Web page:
A few months ago I started thinking about developing a dark ages fantasy setting, either for gaming or for fiction (or both I suppose). Gaming settings tend to be more medieval or renaissance in flavor but I felt there was a lot you could do with a dark ages set-up. Even when I’m doing fantasy, I tend to start with history and/or mythology, so I picked up two books: Roman Britain and Early England 55 BC to AD 871 by Peter Blair and An Age of Tyrants: Britain and the Brions AD 400 to 600 by Christopher A. Snyder. The latter was quite detailed but very dry. Blair’s book wasn’t as focused on what I was interested in but it was more engaging and provided a nice overview. Both did a good job of getting ideas percolating in my head. Originally I had thought of creating a fantasy setting from whole cloth, but I soon became taken with the idea of doing an alternate history Britain in which Christianity had never become more than a small sect. The continent would be there in the background but the setting would really be about the struggle for sub Roman Britain.
Last week I picked up the recent Age of Arthur supplement for the Warhammer Ancient Battles miniatures game. It’s a nice book that summarizes a lot of the material I’ve read about the dark ages and the historical King Arthur with the wargamer in mind. It covers Romanized Britons, Welsh, Scots Irish, Picts, and Saxons, providing many army lists and variants. As one would expect, there’s also photos of beautifully painted miniatures that provide visual stimulation for just the period I’m looking at. I did not pick it up as a research book per se, but it’s really quite useful in developing my ideas. It also makes me want to collect yet more armies, though I think sense will prevail in the end there.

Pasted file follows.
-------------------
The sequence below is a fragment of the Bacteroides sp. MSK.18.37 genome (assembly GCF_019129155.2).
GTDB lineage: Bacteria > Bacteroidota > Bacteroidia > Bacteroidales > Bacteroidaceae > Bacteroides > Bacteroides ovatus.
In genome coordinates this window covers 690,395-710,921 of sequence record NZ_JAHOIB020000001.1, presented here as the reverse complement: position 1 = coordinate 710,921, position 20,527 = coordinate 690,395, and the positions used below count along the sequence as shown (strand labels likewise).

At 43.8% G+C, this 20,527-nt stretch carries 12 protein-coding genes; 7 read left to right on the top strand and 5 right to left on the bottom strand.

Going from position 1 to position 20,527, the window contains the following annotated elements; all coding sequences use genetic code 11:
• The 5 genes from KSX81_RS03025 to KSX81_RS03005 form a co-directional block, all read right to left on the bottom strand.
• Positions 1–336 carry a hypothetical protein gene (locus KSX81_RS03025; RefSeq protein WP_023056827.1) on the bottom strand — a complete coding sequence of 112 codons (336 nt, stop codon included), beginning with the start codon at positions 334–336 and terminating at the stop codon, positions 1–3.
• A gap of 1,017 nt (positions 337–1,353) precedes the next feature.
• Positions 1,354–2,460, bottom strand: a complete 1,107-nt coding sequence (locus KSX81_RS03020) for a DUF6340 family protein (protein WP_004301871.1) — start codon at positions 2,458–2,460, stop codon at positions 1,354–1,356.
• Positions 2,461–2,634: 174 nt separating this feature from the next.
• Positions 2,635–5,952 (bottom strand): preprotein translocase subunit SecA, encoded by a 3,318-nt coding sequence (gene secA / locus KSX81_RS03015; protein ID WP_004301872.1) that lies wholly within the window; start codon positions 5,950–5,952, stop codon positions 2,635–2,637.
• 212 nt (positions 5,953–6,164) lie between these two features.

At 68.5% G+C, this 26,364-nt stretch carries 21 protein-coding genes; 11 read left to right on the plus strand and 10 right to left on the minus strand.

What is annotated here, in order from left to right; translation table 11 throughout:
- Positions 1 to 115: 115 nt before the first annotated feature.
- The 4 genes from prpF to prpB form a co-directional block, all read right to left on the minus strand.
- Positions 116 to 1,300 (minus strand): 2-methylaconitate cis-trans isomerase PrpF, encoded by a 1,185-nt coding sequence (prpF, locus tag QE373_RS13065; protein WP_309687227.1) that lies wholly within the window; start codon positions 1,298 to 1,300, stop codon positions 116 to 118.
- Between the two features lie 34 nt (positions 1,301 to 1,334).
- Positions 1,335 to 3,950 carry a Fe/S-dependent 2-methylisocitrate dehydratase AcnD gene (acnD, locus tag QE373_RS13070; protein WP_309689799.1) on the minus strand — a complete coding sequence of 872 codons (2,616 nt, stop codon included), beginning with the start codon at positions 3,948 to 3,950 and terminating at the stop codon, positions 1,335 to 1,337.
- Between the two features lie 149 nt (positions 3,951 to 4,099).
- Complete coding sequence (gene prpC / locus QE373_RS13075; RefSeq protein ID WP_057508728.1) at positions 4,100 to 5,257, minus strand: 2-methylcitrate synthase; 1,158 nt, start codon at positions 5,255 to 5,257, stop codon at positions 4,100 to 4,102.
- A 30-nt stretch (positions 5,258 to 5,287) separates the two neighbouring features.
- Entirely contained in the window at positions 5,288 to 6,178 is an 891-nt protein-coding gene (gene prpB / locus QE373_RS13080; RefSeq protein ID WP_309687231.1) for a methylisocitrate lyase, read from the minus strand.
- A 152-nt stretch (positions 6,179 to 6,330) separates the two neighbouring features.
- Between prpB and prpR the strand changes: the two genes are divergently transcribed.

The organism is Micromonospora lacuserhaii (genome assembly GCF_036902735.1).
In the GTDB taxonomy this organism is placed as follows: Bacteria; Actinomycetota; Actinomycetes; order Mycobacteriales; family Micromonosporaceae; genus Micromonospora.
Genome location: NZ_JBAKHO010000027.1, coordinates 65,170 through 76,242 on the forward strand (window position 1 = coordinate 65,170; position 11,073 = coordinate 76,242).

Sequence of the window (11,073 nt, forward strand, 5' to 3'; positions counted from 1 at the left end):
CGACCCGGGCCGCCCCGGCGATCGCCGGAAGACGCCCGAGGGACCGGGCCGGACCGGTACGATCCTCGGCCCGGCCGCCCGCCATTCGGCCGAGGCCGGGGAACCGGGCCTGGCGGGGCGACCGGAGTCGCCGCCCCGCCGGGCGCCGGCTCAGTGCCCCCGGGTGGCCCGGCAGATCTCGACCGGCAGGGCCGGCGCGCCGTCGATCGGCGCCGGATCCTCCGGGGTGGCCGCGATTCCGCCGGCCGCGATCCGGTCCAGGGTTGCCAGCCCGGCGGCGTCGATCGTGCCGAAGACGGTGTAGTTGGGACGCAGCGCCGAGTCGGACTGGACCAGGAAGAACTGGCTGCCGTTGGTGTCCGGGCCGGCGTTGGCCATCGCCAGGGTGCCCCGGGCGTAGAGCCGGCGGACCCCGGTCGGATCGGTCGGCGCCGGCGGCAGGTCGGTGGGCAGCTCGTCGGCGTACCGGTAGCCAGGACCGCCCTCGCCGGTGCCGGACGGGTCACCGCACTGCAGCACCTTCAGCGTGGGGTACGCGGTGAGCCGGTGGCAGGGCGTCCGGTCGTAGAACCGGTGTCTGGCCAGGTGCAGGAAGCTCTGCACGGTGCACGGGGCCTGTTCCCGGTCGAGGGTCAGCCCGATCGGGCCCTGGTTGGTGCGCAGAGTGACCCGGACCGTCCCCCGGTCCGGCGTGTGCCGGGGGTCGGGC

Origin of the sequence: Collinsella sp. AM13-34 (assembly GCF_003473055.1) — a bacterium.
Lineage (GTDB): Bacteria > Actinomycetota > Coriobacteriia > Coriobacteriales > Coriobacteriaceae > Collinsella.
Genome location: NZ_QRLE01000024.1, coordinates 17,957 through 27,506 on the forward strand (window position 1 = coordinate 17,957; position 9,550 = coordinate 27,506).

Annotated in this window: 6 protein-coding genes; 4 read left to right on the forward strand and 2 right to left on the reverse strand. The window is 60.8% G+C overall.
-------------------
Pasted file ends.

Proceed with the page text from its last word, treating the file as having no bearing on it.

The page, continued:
As for the setting itself, I’m not sure if I’m going to move forward with it or not. I had thought it of possible use with 4E if we decide to support the game, but I don’t know if alternate historical fantasy is a great fit with the direction WotC is taking the game. I’ll have to think about it more once I see the new rules.
Have you ever read The Winter King and its follow-ups, by Bernard Cornwell? (Same guy who wrote the Sharpes novels, which I had not previously read. I’ve since picked up Sharpe’s Rifles, which was an OK read, but not nearly as good as The Winter King et al.)
Anyway, they’re Arthurian, though set against the most believable dark ages/AD 480 or so background I’ve ever read. I’ve never really been into this era, but since reading these books I find myself also thinking a lot about a dark ages campaign.
The story gives the Arthur cycle a really nifty spin, and the series is definitely now my favourite treatment of the Arthur myth. But it’s also a great look at the early dark ages. I really recommend them.
I have read The Winter King and I really enjoyed it. I’ve been meaning to finish the trilogy but haven’t gotten around to it yet. I should probably track those down.
It’s a shame this is looking less than likely – it sounds like a great idea. I’ve been considering a dark ages style game recently as well, but I agree – 4e is sounding more and more particular to certain tropes that won’t match well with historical or pseudo historical gaming.
You could always try to get Warhammer Fantasy Role-Play out of GW’s cold, uncaring grip…
Have you read the Chronicles of Prydain lately? They are in a similar vein, but from a more simplified “fairy tale” angle and less historically accurate. I think something like that might make a good introductory setting since many people are familiar with the basics of knights, castles, trolls, etc.
What about doing an adaptation of the system you’re building for the SOIAF game? Maybe see how that does first?